Rush Propst

Colquitt County High head football coach Rush Propst

MOULTRIE, Ga. – Rush Propst has requested a hearing following the conclusion of a Professional Standards Commission’s investigation into his actions as the Colquitt County High School football coach.

Propst, who led the Packers program for 11 seasons, winning two state championships and playing for three others, was relieved of his duties by the Colquitt County Board of Education on March 14 after Schools Superintendent Doug Howell concluded that he had violated five standards of the Georgia Code of Ethics for Educators.

Propst was placed on administrative leave by the Board of Education and the PSC immediately launched its own investigation.

Propst remained on administrative leave until June 30, when his contract expired. He is no longer being paid by the school system.

In May, the Board of Education hired former Jones County head coach Justin Rogers to replace Propst, who had a 119-35-0 record since taking over the Packers program.

The PSC met on July 11 and made a probable cause determination in the case.

According to PSC Assistant Director-Ethics Division Kevin Shumake, the case is now in its due process stage, and according to his attorney, Propst will “vehemently contest the allegations.”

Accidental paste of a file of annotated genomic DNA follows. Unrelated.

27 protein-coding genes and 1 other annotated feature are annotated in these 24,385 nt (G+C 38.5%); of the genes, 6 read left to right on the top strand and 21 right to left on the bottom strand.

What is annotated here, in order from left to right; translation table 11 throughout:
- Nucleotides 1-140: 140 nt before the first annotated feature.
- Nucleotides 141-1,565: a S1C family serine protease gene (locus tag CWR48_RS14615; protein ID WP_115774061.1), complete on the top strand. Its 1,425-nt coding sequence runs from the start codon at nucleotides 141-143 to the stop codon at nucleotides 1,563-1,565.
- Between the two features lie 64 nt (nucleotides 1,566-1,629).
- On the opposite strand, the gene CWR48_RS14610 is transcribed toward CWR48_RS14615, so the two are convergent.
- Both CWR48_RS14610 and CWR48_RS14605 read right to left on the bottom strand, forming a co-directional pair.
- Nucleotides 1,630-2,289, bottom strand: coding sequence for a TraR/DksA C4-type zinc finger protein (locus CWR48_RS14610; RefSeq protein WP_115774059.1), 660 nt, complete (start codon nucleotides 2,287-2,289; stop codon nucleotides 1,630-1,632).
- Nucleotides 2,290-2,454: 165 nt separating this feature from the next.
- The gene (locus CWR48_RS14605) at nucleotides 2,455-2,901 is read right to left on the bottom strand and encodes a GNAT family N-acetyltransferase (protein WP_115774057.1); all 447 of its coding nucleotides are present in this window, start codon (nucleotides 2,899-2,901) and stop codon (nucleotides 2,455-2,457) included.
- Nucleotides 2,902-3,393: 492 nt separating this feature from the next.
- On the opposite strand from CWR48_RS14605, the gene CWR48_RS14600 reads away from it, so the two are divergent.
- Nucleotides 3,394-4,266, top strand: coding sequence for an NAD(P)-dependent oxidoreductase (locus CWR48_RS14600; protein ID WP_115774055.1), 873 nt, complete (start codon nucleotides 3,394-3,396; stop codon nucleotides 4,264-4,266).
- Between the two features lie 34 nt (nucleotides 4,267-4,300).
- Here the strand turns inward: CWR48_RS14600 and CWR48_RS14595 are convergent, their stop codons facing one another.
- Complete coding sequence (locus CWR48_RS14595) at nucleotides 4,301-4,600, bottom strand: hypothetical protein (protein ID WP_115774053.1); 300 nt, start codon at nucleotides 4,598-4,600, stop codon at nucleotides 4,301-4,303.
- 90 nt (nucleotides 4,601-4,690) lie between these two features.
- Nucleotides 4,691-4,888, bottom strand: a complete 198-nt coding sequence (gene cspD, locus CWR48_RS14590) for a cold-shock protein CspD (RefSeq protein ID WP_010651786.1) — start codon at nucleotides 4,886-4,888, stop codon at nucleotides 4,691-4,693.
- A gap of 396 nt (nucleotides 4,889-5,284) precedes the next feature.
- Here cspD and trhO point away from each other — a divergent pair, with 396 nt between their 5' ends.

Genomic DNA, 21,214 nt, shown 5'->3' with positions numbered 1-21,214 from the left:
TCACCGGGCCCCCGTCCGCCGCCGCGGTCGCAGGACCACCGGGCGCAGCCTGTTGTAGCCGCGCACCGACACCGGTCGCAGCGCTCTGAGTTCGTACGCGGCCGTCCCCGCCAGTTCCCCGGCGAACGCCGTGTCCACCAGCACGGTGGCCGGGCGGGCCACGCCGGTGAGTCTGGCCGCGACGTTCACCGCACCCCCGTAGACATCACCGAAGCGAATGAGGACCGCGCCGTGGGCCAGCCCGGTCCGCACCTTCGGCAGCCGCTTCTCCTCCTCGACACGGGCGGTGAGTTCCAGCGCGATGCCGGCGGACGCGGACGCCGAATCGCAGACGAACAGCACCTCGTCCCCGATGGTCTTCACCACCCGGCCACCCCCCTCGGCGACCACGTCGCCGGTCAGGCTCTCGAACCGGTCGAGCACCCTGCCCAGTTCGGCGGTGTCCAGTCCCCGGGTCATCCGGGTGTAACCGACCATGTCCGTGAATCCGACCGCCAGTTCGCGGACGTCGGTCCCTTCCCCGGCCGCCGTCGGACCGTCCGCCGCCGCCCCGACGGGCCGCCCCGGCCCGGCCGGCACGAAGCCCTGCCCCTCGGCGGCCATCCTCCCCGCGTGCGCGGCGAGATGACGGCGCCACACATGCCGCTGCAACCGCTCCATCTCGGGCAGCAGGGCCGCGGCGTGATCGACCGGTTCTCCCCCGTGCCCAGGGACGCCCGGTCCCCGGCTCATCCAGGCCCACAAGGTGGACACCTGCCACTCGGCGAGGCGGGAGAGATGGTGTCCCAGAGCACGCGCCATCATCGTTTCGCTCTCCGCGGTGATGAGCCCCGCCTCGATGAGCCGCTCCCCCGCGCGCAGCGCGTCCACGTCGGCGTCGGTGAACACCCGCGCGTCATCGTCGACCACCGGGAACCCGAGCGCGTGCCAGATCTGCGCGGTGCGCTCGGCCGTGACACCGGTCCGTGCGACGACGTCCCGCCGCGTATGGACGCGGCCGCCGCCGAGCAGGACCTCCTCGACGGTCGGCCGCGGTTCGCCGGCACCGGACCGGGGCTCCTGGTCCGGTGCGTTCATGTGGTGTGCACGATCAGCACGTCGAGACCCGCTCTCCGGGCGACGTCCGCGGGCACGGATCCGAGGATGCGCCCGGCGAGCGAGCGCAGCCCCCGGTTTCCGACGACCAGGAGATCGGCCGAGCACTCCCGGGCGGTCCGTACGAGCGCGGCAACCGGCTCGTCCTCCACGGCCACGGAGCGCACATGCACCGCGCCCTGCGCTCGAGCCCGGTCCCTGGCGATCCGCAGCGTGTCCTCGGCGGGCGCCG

In a statement released on Thursday, Kelley O’Neill-Boswell, Propst’s attorney, said, “Coach Propst has demanded his right to a hearing regarding the Professional Standards Commission’s investigation and its recommendations, which lack any substantiation. We will vehemently contest the allegations made against Coach Propst. We look forward to a fair due process hearing where the evidence from all credible witnesses can be fully and fairly examined.”

It is unclear when the hearing will take place.

Shumake said PSC staff will not comment on the case while it is in the due process stage.

Howell’s investigation centered on accusations that Propst provided medication to players “on more than one occasion”; that he owed more than $440,000 in delinquent federal and state taxes; that he interfered in the hiring of Jamie Dixon as the Colquitt County High School principal; that he attempted to charge $143.66 for a personal hotel stay to the school system; and that he appeared to have lost control of his team, shown by the Packers conduct after the loss to Milton in the state championship game.

Also, in his report following his investigation, Howell wrote that “In my opinion, there is one more standard to be considered. Standard No. 9: ‘And educators shall demonstrate conduct that follows generally recognized professional standards and preserves the dignity and integrity of the education process. Unethical conduct is any conduct that is detrimental to the health, welfare, discipline or morals of students.’”

Propst contends that much of the information contained in Howell’s report “is totally false and the rest is misleading half-truths meant to damage my reputation and support pre-determined actions.”

He added, “I believe that certain individuals conducted an investigation into me that they shrouded in secrecy. They developed the conclusions of the investigation before they determined the facts.”

A number of people from the public spoke on Propst’s behalf at the March Board of Education meeting in which members unanimously voted to relieve him of his coaching duties.

Propst also received support in letters to the editor submitted to The Moultrie Observer and in its Rant and Rave column.

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